Retail Lighting Tips
Retail lighting tips
In late February, an innocent question raised by Grace Johnston from Scotland as to what colour a striped lace dress her mother wore to her wedding on Tumblr went viral on the Internet. Celebrities and public were equally divided as to whether the dress was blue and black or white and gold, and the heated debate went on well into mid-March. Since the incident, there has been many theories ranging from genetics, optical illusion, visual perception, and poor lighting to explain the phenomenon. LEDinside had an opportunity to speak to Bridgelux experts Maria Topete, and Aaron Merill, Senior Director of Channel Marketing about this rare visual perception phenomenon, and why this is so important for the retail lighting sector. Interviewees: · Maria Topete, Director of Applications Engineering, Bridgelux, Bridgelux · Aaron Merrill, Senior Director of Channel Marketing, Bridgelux
|This badly lit photo of a blue and black striped lace dress was perceived by some as gold and white. (Photo Courtesy of Wikipedia)|
Q1) Experts are saying the yellow lighting and reflected light caused the dress to be perceived as gold and white, and lack of lighting cues to indicate whether the dress was in a shadow caused the brain to misinterpret the colors. Some say this is a visual phenomenon. Others even turned to genetics or the number of rods/cones in people’s eyes as an explanation. What is Bridgelux’s explanation for the changing dress color? Topete: There are many possible reasons why the color of this dress appears different to different individuals. For starters, visual perception of color varies from person to person. Also, the colors that we see are those that are reflected off the dress. Hence, if a light source has a spectrum that is missing colors or has very little content of certain colors (like blue), these will not be reflected off the dress, causing a different visual perception of the colors of the dress. Furthermore, if the light source is very bright, we lose our ability to distinguish colors due to glare. For example, Bridgelux’s Décor Series Class A product was created with a “human-centric” approach in color targeting by using Gamut Area Index (GAI) to measure how light and color appeals to and is perceived by the human brain. From that process Bridgelux developed a range of white array LEDs which appeal and look different to people in various settings dependent on how they perceive light.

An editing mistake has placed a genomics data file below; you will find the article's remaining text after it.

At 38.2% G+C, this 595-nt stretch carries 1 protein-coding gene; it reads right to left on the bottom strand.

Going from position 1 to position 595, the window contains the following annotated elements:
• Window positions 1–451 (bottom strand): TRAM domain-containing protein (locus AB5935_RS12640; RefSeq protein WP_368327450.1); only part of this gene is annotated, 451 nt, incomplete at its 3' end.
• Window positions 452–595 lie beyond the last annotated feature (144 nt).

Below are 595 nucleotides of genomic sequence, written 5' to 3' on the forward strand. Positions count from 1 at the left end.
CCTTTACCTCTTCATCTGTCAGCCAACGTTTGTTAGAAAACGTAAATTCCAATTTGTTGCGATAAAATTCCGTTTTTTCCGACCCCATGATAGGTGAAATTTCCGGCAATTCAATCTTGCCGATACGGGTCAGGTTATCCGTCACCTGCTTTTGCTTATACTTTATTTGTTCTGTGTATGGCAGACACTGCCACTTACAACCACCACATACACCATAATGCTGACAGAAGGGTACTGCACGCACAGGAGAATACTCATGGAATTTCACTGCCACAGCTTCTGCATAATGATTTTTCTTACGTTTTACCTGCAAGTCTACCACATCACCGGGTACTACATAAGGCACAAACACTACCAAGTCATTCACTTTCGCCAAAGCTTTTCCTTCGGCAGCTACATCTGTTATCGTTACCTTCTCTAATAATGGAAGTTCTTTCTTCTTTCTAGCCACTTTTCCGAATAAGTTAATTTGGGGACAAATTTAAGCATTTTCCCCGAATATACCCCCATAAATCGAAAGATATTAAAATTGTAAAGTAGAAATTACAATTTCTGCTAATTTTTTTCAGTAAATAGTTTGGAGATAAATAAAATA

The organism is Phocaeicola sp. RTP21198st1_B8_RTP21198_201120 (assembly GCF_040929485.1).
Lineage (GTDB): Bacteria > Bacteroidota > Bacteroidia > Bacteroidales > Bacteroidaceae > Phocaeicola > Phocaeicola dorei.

|This photo shows how the LED color is measured. (Photo Courtesy of Bridgelux)|
Q2) Do people’s visual perception of color change as they age and does gender make a difference? Topete: Yes, people’s perception of color changes as they age. For example, babies see blue more than adults. Merrill : The older you are the more likely you are to gravitate towards or prefer warmer (calmer) and more familiar light color points – those emulating older traditional light sources (i.e. incandescent). Those in their early teens to mid-30s tend to be more open to newer more nontraditional color points and extremes in both cooler and warmer color temperatures. There are definite perceptual or color taste differences in gender. Women tend to have a heightened sensitivity and a more discerning eye towards light quality than most men. It is not yet clearly understood if women are born with a “shopping gene” (eye for color quality) or if it is a learned skill that is developed over time. As Bridgelux has developed (digitally tuned) LED light colors points and temperatures, we have learned women are far more sensitive to light and that women in North America and Europe tend to respond negatively to light that is too blue. In general, men around the globe, tend to be more receptive to cooler (bluer) light color temperatures –which are commonly used color targets with LEDs. Q3) What kind of lighting or colour temperature should retailers use to avoid colour distortion? What is the recommended colour temperature for different kinds of retailers, grocery markets, fashion and clothing outlets, restaurants, jewellery and others? Why should retailers be concerned that they get the colour temperature right? Does lighting angle, and the way the luminaire is installed also have an impact on the perceived colours? Topete: This is a difficult question to answer because it depends on the retail establishment, the type of merchandise being sold, the image the store is trying to project, etc. To minimize colour distortion you need a light source with a high quality spectrum –one that contains all necessary colours of light in the right amounts. Measures of the quality of light include CRI, or the equivalent, and gamut area index. High quality light sources can be found at many CCT’s. Merrill : A store owner should be thoughtful in picking a colour temperature to ensure their product is presented in the best possible light, but also create an environment that is comfortable and productive for employees. Select a colour point that is focused on primary business objectives. First, decide if you want to optimize for efficacy ($/per lumen) or optimize for colour quality. If you are more concerned about energy savings (via efficacy) you will want to select a cooler temperature CCT and lower CRI. If you are looking to optimize colour quality, you would want to select a higher CRI and likely a warmer colour point. For example, Bridgelux installed its Class A product at Green Apple Books in San Francisco to create a high-end lighting experience to attract customers. The owner of Green Apple Books wanted more light than what the store currently had. We installed 120 fixtures in the 2400 square foot store, dramatically increasing the amount of high quality lighting in the store while reducing the energy used. The book covers popped and colours were more vibrant, appealing to customers’ aesthetics.